If you have depression and are taking antidepressants, there is a chance that they may not yield the results you were expecting. When this occurs, speak with your doctor about your lack of response with the prescribed medication. If you and your doctor agree that your continued lack of response is not improving, it might be time to look at other treatment options. Don’t worry, you’re not the only one to experience this. In a study conducted for about four months, at least half of the 4,000 depression patients participating, didn’t get complete relief from the first antidepressant they tried.
If you are not experiencing remission or even some improvement from your medication, your doctor may consider:
- Starting psychotherapy if you do not already undergo this treatment
- Increasing the dose of your current antidepressants
- Continuing at the same dose and adding a second drug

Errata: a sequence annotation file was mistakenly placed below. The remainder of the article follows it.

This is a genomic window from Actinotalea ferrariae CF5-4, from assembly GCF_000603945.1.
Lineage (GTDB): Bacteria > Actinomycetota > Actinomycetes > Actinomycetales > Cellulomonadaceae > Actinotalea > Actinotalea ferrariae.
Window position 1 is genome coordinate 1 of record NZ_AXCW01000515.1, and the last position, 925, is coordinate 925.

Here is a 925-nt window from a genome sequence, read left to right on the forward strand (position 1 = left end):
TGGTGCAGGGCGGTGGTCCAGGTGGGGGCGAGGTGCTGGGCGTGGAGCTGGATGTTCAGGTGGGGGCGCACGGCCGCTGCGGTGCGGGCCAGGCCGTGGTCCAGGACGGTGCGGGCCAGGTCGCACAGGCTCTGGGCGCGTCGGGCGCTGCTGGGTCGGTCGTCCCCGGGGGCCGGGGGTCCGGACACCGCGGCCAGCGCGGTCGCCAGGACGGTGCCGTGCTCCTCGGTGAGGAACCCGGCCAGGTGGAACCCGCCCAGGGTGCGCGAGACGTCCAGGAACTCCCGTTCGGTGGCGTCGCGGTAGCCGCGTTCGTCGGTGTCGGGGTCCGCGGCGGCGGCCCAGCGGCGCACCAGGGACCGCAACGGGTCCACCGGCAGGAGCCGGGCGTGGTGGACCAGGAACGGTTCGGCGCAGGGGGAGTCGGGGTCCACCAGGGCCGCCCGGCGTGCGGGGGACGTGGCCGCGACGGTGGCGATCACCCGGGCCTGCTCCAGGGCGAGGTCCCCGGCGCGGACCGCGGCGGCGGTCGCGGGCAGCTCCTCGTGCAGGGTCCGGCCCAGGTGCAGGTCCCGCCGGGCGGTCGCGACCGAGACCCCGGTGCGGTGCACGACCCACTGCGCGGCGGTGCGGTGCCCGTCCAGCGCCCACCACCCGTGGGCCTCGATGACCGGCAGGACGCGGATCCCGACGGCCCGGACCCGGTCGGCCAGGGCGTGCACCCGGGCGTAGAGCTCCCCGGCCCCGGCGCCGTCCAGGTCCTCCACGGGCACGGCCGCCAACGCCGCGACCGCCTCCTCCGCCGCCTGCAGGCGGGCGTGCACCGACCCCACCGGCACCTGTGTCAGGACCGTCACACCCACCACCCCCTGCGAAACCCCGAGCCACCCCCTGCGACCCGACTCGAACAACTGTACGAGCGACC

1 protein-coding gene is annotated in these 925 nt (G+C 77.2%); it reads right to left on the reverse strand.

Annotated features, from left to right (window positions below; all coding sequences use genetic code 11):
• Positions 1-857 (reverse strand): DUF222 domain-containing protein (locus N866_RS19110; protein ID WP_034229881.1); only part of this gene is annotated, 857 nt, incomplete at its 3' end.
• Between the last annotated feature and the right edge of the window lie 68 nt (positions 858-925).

- Switching, which is gradually stopping your current drug and starting a second drug
When to Make a Change
According to George I. Papakostas, MD, assistant professor of psychiatry at Harvard Medical School, here are three factors to consider when making the decision quit, switch, or add medication:
- How long have you been on your medication?
- How bad are your side effects, and how much trouble are they causing you?
- Have your depression symptoms improved comparatively to how long you’ve been on the current medication?
If you’re suffering from seemingly unbearable side effects and have experienced little improvements, or you’re just not seeing reasonable improvements, your doctor can switch you to a different medication altogether.
The best thing you can do as a patient taking antidepressants for your depression is to consult with your doctor if you believe you’re not having the best response to your current antidepressant medication.